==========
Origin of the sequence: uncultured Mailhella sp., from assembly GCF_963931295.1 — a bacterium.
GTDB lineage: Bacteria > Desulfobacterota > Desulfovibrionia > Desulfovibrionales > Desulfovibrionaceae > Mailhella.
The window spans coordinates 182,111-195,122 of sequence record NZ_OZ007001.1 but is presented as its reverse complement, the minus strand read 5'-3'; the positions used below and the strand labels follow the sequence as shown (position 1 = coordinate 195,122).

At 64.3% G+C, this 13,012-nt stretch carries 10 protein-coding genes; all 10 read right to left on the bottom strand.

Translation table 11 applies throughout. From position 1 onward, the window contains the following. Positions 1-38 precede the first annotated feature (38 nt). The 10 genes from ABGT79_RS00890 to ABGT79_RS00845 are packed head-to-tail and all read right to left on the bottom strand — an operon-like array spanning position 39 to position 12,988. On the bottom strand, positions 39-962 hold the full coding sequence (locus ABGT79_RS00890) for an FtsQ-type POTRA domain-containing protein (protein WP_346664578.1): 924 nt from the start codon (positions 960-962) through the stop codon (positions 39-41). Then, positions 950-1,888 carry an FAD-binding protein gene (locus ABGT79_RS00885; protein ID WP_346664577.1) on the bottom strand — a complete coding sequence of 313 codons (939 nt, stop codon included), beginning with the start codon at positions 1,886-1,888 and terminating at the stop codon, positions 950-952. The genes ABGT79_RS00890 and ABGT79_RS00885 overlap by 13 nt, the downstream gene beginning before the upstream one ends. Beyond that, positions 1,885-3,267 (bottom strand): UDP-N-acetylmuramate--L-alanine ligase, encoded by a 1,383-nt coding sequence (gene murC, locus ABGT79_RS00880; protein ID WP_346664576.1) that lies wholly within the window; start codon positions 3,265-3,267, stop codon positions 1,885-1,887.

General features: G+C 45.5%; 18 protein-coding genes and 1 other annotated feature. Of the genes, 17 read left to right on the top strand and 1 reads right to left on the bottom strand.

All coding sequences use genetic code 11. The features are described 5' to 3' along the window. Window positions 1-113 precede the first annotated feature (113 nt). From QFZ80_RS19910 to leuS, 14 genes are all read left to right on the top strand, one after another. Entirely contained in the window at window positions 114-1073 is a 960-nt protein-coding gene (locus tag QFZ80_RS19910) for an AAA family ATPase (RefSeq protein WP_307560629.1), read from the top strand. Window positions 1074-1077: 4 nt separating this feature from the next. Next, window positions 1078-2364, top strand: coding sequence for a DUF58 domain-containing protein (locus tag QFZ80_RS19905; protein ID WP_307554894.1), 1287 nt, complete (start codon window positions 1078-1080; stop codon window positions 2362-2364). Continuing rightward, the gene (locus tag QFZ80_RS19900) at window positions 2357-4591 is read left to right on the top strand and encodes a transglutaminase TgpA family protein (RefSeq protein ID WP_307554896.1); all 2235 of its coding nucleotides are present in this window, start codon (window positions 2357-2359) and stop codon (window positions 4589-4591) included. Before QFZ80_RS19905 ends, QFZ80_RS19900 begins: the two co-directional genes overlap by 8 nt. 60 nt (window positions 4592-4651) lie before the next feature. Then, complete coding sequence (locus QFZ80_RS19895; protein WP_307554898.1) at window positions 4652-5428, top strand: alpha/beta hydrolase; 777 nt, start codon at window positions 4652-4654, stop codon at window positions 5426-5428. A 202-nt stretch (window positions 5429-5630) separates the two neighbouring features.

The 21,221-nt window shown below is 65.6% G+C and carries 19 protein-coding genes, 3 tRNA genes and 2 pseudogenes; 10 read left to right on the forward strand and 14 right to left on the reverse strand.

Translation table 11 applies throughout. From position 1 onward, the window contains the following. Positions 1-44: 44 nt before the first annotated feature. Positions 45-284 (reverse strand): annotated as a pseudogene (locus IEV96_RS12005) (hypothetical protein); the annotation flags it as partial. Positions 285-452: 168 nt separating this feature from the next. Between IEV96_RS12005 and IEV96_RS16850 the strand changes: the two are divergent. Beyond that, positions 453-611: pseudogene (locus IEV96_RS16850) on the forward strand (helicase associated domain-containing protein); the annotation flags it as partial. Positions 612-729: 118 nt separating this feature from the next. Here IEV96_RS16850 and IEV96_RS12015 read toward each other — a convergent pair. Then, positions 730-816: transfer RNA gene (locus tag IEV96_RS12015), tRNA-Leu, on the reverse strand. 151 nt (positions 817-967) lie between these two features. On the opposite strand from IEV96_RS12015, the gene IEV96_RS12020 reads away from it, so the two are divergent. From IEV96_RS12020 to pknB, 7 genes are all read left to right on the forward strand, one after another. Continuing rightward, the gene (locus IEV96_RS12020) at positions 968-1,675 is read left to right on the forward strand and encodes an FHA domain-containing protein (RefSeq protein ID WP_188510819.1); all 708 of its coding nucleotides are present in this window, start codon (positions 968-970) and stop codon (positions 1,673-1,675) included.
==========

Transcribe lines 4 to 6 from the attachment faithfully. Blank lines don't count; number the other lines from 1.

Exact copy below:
At 64.3% G+C, this 13,012-nt stretch carries 10 protein-coding genes; all 10 read right to left on the bottom strand.

Translation table 11 applies throughout. From position 1 onward, the window contains the following. Positions 1-38 precede the first annotated feature (38 nt). The 10 genes from ABGT79_RS00890 to ABGT79_RS00845 are packed head-to-tail and all read right to left on the bottom strand — an operon-like array spanning position 39 to position 12,988. On the bottom strand, positions 39-962 hold the full coding sequence (locus ABGT79_RS00890) for an FtsQ-type POTRA domain-containing protein (protein WP_346664578.1): 924 nt from the start codon (positions 960-962) through the stop codon (positions 39-41). Then, positions 950-1,888 carry an FAD-binding protein gene (locus ABGT79_RS00885; protein ID WP_346664577.1) on the bottom strand — a complete coding sequence of 313 codons (939 nt, stop codon included), beginning with the start codon at positions 1,886-1,888 and terminating at the stop codon, positions 950-952. The genes ABGT79_RS00890 and ABGT79_RS00885 overlap by 13 nt, the downstream gene beginning before the upstream one ends. Beyond that, positions 1,885-3,267 (bottom strand): UDP-N-acetylmuramate--L-alanine ligase, encoded by a 1,383-nt coding sequence (gene murC, locus ABGT79_RS00880; protein ID WP_346664576.1) that lies wholly within the window; start codon positions 3,265-3,267, stop codon positions 1,885-1,887.

General features: G+C 45.5%; 18 protein-coding genes and 1 other annotated feature. Of the genes, 17 read left to right on the top strand and 1 reads right to left on the bottom strand.